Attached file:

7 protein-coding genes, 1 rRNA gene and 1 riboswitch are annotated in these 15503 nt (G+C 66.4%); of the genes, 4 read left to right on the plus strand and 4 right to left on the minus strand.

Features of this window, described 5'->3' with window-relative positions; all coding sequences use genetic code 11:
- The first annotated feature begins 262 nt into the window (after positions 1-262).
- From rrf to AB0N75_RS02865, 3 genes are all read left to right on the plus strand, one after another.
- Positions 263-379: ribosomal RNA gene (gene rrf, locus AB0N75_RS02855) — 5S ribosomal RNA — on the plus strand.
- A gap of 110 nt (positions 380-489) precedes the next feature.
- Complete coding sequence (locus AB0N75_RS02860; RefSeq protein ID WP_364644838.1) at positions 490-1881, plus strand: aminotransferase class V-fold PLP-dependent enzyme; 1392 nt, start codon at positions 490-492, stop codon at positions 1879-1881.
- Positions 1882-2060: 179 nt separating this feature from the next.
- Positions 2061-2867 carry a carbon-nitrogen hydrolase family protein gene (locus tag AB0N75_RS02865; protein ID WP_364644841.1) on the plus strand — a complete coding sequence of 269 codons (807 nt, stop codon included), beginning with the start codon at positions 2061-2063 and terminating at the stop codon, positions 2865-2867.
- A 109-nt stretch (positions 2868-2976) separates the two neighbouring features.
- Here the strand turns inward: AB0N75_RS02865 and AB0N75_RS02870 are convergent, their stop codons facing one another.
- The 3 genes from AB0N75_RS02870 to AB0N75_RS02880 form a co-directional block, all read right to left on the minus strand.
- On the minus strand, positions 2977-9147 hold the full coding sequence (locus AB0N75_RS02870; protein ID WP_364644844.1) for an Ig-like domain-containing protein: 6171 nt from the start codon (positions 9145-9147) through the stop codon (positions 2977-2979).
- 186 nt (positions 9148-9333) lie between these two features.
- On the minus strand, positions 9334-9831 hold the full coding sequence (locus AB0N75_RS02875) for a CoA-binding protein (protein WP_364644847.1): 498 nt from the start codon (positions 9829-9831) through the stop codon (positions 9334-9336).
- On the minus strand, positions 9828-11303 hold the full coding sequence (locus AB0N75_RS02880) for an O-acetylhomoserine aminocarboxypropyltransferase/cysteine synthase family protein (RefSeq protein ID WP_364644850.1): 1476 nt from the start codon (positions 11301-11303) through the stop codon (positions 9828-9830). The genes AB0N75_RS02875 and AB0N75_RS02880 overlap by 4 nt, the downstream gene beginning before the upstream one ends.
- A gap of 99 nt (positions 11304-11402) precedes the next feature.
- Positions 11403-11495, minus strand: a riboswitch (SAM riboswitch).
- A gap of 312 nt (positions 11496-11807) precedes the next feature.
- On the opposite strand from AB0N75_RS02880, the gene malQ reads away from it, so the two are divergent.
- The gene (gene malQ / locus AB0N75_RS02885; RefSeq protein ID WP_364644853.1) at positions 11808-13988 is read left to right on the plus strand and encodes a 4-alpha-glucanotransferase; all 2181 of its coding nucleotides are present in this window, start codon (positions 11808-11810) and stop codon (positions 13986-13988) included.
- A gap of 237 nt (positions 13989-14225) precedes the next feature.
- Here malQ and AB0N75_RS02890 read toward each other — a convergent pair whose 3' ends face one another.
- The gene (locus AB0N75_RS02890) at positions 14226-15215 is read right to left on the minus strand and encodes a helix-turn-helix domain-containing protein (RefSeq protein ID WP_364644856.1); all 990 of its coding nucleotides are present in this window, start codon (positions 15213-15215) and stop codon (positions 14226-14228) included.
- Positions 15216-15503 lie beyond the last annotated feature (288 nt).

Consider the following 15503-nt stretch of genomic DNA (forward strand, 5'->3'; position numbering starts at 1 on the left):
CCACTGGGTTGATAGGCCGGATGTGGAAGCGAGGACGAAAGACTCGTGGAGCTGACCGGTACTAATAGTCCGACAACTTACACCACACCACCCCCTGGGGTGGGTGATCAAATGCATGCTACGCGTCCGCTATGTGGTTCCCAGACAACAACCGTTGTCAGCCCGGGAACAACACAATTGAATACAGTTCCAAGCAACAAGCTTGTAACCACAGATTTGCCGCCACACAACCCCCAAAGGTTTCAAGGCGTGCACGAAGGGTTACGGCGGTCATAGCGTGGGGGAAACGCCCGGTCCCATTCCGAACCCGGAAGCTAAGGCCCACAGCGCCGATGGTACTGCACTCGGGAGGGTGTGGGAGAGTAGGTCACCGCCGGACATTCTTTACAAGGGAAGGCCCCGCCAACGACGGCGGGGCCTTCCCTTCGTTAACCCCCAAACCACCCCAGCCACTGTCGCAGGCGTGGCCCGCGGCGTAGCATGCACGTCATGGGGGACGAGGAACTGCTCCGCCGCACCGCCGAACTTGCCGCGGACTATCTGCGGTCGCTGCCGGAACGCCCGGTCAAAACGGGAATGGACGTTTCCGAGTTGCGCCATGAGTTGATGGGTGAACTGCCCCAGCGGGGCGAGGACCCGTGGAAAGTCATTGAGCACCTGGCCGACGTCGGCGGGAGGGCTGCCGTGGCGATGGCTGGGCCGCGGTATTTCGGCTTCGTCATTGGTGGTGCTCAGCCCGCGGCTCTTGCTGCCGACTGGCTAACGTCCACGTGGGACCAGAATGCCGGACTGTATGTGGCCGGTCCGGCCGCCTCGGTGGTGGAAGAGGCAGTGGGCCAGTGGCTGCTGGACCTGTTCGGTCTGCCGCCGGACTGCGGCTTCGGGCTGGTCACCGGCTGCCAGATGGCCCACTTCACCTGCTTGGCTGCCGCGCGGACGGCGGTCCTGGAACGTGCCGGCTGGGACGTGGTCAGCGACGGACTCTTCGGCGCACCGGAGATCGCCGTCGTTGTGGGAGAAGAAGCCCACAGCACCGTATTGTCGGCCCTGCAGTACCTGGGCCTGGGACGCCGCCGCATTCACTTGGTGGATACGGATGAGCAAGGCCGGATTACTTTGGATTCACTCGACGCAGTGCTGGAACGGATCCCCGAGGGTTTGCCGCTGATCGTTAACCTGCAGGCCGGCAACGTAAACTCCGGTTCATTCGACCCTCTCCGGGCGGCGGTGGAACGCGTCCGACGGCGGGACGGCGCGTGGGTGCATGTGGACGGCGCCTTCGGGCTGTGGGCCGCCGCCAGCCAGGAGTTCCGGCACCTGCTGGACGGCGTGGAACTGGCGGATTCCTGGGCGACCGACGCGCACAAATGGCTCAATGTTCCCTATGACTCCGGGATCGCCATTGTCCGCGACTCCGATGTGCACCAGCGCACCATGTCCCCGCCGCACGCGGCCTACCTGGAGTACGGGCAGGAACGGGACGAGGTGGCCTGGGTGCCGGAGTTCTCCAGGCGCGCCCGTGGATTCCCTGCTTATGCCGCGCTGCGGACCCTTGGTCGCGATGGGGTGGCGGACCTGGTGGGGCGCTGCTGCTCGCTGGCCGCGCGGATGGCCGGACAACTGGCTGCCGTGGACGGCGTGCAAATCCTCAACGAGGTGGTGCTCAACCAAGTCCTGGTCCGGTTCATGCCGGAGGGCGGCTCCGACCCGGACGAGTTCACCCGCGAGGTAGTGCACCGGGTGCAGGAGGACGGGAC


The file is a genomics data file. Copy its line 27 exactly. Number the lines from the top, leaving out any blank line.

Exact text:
CCACTGGGTTGATAGGCCGGATGTGGAAGCGAGGACGAAAGACTCGTGGAGCTGACCGGTACTAATAGTCCGACAACTTACACCACACCACCCCCTGGGGTGGGTGATCAAATGCATGCTACGCGTCCGCTATGTGGTTCCCAGACAACAACCGTTGTCAGCCCGGGAACAACACAATTGAATACAGTTCCAAGCAACAAGCTTGTAACCACAGATTTGCCGCCACACAACCCCCAAAGGTTTCAAGGCGTGCACGAAGGGTTACGGCGGTCATAGCGTGGGGGAAACGCCCGGTCCCATTCCGAACCCGGAAGCTAAGGCCCACAGCGCCGATGGTACTGCACTCGGGAGGGTGTGGGAGAGTAGGTCACCGCCGGACATTCTTTACAAGGGAAGGCCCCGCCAACGACGGCGGGGCCTTCCCTTCGTTAACCCCCAAACCACCCCAGCCACTGTCGCAGGCGTGGCCCGCGGCGTAGCATGCACGTCATGGGGGACGAGGAACTGCTCCGCCGCACCGCCGAACTTGCCGCGGACTATCTGCGGTCGCTGCCGGAACGCCCGGTCAAAACGGGAATGGACGTTTCCGAGTTGCGCCATGAGTTGATGGGTGAACTGCCCCAGCGGGGCGAGGACCCGTGGAAAGTCATTGAGCACCTGGCCGACGTCGGCGGGAGGGCTGCCGTGGCGATGGCTGGGCCGCGGTATTTCGGCTTCGTCATTGGTGGTGCTCAGCCCGCGGCTCTTGCTGCCGACTGGCTAACGTCCACGTGGGACCAGAATGCCGGACTGTATGTGGCCGGTCCGGCCGCCTCGGTGGTGGAAGAGGCAGTGGGCCAGTGGCTGCTGGACCTGTTCGGTCTGCCGCCGGACTGCGGCTTCGGGCTGGTCACCGGCTGCCAGATGGCCCACTTCACCTGCTTGGCTGCCGCGCGGACGGCGGTCCTGGAACGTGCCGGCTGGGACGTGGTCAGCGACGGACTCTTCGGCGCACCGGAGATCGCCGTCGTTGTGGGAGAAGAAGCCCACAGCACCGTATTGTCGGCCCTGCAGTACCTGGGCCTGGGACGCCGCCGCATTCACTTGGTGGATACGGATGAGCAAGGCCGGATTACTTTGGATTCACTCGACGCAGTGCTGGAACGGATCCCCGAGGGTTTGCCGCTGATCGTTAACCTGCAGGCCGGCAACGTAAACTCCGGTTCATTCGACCCTCTCCGGGCGGCGGTGGAACGCGTCCGACGGCGGGACGGCGCGTGGGTGCATGTGGACGGCGCCTTCGGGCTGTGGGCCGCCGCCAGCCAGGAGTTCCGGCACCTGCTGGACGGCGTGGAACTGGCGGATTCCTGGGCGACCGACGCGCACAAATGGCTCAATGTTCCCTATGACTCCGGGATCGCCATTGTCCGCGACTCCGATGTGCACCAGCGCACCATGTCCCCGCCGCACGCGGCCTACCTGGAGTACGGGCAGGAACGGGACGAGGTGGCCTGGGTGCCGGAGTTCTCCAGGCGCGCCCGTGGATTCCCTGCTTATGCCGCGCTGCGGACCCTTGGTCGCGATGGGGTGGCGGACCTGGTGGGGCGCTGCTGCTCGCTGGCCGCGCGGATGGCCGGACAACTGGCTGCCGTGGACGGCGTGCAAATCCTCAACGAGGTGGTGCTCAACCAAGTCCTGGTCCGGTTCATGCCGGAGGGCGGCTCCGACCCGGACGAGTTCACCCGCGAGGTAGTGCACCGGGTGCAGGAGGACGGGAC